Yacov Nordlicht – Chanukah And The Purity Of Torah

In the mizmor of Maoz Tzur which we traditionally sing after lighting the menorah, we sing about the greatness of Hashem who has been with us through all of our hardships. When we relate the pain which we experienced in the times of the Greeks, one excerpt requires explanation. It says that one of the things that the Greeks did to us was that they were “timu kol hashmanim,” that is, they defiled all of the pure oil that was to be used for the Menorah. The question is, why did they choose to defile it? If they wanted us not to perform the avodah of the Beis Hamikdash, wouldn’t just pouring it out have been a more successful way of getting rid of it?

The answer is a very deep yesod which is fundamental to the understanding of Chanukah and the effect which Chanukah is supposed to leave us with. The Gemara in Bava Metzia says over a story of R’ Chiya. R’ Chiya saw that Torah was being forgotten in his generation, so he sought to restore it to the masses. The Gemara relates how R’ Chiya planted seeds, from which he reaped the wheat, from which he made nets, from which he caught deer, from which he made a klaf, from which he wrote down Torah, from which he distributed to children and told them to go and tell all their friends about the Torah. The obvious question is: Why did R’ Chiya needed to go through every step himself? That’s not a proper way to do kiruv! To push off the spreading of Torah because you need to plant some seeds!? What’s going on here? Why didn’t he just print out some Lubavitch-styled pamphlets and distribute them to the masses?

The ba’alei Mussar answer than in order for there to be a Mesorah of Torah in Judaism, it needs to be done with complete purity. Every step which goes into the spreading of the Torah, even the roots which seemingly don’t make a difference at all need to be l’sheim shomayim. This is what R’ Chiya was teaching us: That in order for there to be a continuation of Torah throughout the generations, it needs to be pure.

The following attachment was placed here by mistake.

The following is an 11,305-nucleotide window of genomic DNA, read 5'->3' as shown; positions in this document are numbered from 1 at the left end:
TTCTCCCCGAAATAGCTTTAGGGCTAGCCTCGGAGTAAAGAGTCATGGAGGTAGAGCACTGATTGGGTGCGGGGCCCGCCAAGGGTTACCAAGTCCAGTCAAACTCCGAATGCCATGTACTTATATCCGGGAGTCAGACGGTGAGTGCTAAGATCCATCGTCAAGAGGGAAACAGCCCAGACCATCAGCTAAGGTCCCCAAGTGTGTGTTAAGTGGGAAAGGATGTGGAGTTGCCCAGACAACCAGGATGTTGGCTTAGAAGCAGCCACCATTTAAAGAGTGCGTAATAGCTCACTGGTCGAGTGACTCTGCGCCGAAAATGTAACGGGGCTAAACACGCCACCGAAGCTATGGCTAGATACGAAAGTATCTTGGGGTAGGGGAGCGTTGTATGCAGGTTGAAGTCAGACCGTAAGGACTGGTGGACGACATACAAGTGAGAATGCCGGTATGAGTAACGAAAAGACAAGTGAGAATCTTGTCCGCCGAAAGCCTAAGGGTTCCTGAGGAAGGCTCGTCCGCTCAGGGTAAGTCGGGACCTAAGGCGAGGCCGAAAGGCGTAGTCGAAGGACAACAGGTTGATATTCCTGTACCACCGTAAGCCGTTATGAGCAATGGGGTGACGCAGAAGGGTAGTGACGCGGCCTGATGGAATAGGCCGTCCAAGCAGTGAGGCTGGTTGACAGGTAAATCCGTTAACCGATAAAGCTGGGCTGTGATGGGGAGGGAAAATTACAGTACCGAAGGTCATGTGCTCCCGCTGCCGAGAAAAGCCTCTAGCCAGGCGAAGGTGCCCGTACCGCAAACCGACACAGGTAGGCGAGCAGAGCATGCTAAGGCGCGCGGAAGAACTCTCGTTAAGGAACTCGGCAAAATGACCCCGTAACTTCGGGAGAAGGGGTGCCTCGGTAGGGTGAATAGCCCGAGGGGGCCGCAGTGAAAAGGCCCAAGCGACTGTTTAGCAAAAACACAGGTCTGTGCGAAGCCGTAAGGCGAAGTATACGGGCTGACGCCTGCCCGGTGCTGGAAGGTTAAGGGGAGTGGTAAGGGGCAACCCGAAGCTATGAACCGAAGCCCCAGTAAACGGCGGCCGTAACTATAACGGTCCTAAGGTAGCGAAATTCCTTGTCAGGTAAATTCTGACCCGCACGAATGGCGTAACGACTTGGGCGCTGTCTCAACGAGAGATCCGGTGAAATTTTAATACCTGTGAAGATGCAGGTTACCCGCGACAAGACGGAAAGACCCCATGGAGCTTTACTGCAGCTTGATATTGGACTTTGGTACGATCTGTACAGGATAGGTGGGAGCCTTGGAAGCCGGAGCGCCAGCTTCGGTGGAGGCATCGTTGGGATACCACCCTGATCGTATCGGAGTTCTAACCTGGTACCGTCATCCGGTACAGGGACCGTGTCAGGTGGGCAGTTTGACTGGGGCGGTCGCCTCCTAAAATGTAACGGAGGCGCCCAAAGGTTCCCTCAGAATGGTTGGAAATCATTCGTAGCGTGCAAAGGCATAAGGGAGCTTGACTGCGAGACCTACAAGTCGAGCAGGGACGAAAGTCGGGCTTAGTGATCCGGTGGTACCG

In Al hanissim, we relate how the Greeks’ deepest desire was to make klal Yisrael forget the Torah. How would they do it? Through defiling our purity! Being metamei kol hashmanim! The Greeks knew this yesod which R’ Chiya taught us. They understood that in order for the Torah to become a part of us, it needs to be with tahara. And if it lacked this tahara, it would be just like any other intellectual venture, like math or science. To say that math or science defines a person’s essence doesn’t really make sense. The reason is because it’s just a yediah b’alma, a knowledge which exists outside of the person but doesn’t necessarily become a part of the person himself.

That’s why the Greeks wanted to defile the pure oil. They wanted to show that they’re completely ok with us having oil, we can have our Torah, but they wanted to mix something else in with it. They wanted to infuse our Torah with a sense of secularism; to mix our purity with a foreign agent. For they knew that if they did this, we would be able to know our Torah, but it wouldn’t become a part of us. And if the Torah wouldn’t become a part of us, then it would eventually become forgotten forever.

How many times nowadays do we see the secular community’s effect on our society? Even with the recent Pew research report which indicates that the majority of Judaism will cease to exist within the next decade, many people still attempt to force a connection to secularism and non-Jewish philosophy/ideology. But what has to be realized and actualized is the yesod of Chanukah. That for there to be a continuation of Torah throughout the generations, it needs to be with a purity. It can’t have other ideals mixed into it. That’s the yesod of Chanuka and the foundation to keep the Mesorah of Torah alive even amidst our darkest galus.


What We Own

Chapter Five, Verse 10 of the Book of Numbers reads,”And every man’s hallowed things shall be his: whatever any man gives the priest, it shall be his.” The Chafetz Chaim extrapolates a magical message from these words that offers us all the information we need to know in life. Simply put, the first part of the verse expresses the idea that all of man’s “hallowed” things are “his” – meaning anything considered hallow (holy), namely one’s Torah, Mitzvos and Gemilus Chasadim, belong to the person forever and will travel with him to the next world. At death, everything else evaporates and will not enter the next world with him to offer merit on his behalf. Does it end there? No. The end of the verse further says that whatever you give to a “priest” as Tzedaka also will be “yours” – forever. The only money that you own is the Tzedakah you give. Knowing that only Torah, Mitzvos and Gemilus Chasadim escort us into the next world and we only own Tzedekah, our mission in this world is simplified. Mathematically put, there’s no room for error. (In addition, it may be said it’s Chapter 5, symbolizing the five books of Torah and it’s Verse 10 symbolizing the maaser that must always be taken.)